Crews were informed by security guards that a large explosion had occurred on level 29 and there were casualties. Crews in breathing apparatus climbed the stairs to level 29. There was no fire, so they immediately began search and rescue operations on the damaged floors.

Search And Rescue

Levels 28 to 30 were declared the hot zone, and levels 26 and 27 the warm zone. A forward command post and staging area was established on level 26.

Search and rescue operations started on level 30 and worked down, assisted by the fact that many of the doors had been blown in from level 23 up -those that had not were forcibly opened.

The only casualties were the two plumbers, who had been severely burned in the explosion. They had made their way down the fire stairs unaided and, as soon as they were located, they were treated by paramedics and taken to hospital.

The whole building was evacuated because of structural damage, inoperable lifts and lack of utilities.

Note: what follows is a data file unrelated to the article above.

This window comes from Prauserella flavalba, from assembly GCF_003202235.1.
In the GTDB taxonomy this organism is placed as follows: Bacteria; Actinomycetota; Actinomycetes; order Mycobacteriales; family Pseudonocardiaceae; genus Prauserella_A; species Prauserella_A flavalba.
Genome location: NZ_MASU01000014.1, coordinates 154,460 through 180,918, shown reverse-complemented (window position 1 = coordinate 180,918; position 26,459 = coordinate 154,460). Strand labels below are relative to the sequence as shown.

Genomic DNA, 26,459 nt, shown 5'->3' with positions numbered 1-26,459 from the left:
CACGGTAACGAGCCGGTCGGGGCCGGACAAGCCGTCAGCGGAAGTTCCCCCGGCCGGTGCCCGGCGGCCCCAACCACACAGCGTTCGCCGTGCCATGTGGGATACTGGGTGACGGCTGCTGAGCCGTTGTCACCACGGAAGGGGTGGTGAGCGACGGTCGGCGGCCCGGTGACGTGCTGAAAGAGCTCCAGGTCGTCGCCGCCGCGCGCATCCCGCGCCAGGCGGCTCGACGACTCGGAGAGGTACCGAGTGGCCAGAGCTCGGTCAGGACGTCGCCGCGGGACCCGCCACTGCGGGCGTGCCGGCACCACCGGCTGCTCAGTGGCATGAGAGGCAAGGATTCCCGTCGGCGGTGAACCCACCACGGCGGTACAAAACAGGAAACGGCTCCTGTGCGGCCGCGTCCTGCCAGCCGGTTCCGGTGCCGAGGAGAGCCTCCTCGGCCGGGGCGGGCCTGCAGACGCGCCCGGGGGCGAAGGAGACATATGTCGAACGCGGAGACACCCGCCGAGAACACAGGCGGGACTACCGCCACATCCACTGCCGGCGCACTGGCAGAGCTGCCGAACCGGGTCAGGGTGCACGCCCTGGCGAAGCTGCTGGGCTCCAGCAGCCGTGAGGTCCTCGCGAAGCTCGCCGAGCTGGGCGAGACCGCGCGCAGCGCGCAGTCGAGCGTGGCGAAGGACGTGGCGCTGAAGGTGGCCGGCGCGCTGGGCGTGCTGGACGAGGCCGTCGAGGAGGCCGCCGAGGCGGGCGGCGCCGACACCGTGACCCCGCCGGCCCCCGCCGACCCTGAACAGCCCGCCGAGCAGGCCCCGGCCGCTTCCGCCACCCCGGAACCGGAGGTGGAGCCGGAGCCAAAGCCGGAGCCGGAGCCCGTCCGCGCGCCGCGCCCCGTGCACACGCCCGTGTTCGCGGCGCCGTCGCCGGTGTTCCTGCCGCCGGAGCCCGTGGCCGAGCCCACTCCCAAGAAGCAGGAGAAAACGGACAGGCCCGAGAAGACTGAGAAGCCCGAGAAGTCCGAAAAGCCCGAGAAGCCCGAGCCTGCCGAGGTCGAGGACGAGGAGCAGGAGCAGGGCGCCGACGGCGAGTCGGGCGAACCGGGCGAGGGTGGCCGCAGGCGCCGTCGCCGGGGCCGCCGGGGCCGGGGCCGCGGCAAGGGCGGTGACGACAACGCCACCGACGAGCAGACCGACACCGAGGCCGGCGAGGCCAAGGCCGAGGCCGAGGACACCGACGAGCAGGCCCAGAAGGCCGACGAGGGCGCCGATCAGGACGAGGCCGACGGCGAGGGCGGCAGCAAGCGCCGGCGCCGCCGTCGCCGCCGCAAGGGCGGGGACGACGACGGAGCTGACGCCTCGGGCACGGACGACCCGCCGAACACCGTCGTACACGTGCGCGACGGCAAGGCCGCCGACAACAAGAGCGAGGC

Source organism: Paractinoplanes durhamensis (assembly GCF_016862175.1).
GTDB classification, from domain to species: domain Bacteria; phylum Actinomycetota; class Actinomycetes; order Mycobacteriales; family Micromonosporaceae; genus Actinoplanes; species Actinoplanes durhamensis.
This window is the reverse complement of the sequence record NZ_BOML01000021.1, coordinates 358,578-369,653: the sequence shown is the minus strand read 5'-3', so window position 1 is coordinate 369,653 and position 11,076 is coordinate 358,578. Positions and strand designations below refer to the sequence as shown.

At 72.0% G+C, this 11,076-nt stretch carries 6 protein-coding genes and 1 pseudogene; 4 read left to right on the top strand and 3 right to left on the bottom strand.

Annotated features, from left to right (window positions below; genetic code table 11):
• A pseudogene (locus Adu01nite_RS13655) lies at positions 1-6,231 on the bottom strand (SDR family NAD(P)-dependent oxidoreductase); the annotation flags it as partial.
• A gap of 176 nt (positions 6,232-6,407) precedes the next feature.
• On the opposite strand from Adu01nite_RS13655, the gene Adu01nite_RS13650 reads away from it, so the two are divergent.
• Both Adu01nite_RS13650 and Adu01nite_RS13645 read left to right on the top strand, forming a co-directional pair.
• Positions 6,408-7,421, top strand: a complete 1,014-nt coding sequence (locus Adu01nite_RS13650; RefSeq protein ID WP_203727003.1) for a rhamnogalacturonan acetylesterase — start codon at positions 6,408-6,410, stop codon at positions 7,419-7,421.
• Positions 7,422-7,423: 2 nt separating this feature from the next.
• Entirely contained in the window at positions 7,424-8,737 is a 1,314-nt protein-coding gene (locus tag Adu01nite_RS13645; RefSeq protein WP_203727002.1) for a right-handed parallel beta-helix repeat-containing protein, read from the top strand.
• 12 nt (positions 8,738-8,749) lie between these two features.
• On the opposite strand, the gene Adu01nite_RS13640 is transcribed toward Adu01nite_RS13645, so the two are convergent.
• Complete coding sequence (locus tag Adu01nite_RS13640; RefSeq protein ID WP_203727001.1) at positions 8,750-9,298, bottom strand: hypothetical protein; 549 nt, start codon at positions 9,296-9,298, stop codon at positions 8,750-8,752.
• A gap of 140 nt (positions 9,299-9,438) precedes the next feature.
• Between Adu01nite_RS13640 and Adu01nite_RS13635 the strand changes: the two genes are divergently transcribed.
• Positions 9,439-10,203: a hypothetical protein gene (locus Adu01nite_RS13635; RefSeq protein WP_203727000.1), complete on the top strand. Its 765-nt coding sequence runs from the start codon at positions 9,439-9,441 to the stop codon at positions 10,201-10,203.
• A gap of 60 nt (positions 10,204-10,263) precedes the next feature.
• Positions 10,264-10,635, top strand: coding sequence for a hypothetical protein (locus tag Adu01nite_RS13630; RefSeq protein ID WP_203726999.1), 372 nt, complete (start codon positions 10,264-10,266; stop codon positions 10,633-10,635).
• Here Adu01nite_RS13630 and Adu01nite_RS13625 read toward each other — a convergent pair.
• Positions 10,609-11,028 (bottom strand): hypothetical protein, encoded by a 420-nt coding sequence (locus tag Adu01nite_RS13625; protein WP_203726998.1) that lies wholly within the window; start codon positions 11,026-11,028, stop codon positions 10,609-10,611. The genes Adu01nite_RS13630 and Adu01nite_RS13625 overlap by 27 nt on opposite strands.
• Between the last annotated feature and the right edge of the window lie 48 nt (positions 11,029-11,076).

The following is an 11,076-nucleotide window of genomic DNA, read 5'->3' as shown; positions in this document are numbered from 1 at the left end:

Evacuation Operations

Residents who were unable to self-evacuate were assisted by firefighters with complete evacuation, taking about three hours to complete.

Wheelchairs

The four residents in wheelchairs were carried down the stairs in their wheelchairs. It took four firefighters to carry each wheelchair, and a backup crew was required so that crews could be rotated every few floors.

Carrying Residents Down Stairs

Stretchers could not be used due to the narrow stairs, so firefighters used chairs to carry some residents down the stairs. The Ambulance Service provided folding chairs which were very useful, and steel framed chairs from units were also used.

This could be undertaken with two firefighters, but the residents being evacuated felt safer with four.

Lighting

At one stage, electrical power to the building was disconnected as a safety precaution, meaning there was no light in the fire stairs. Firefighters then used torches but after about 30 minutes it was decided to resume power because it was too difficult to operate in the stairways without adequate light.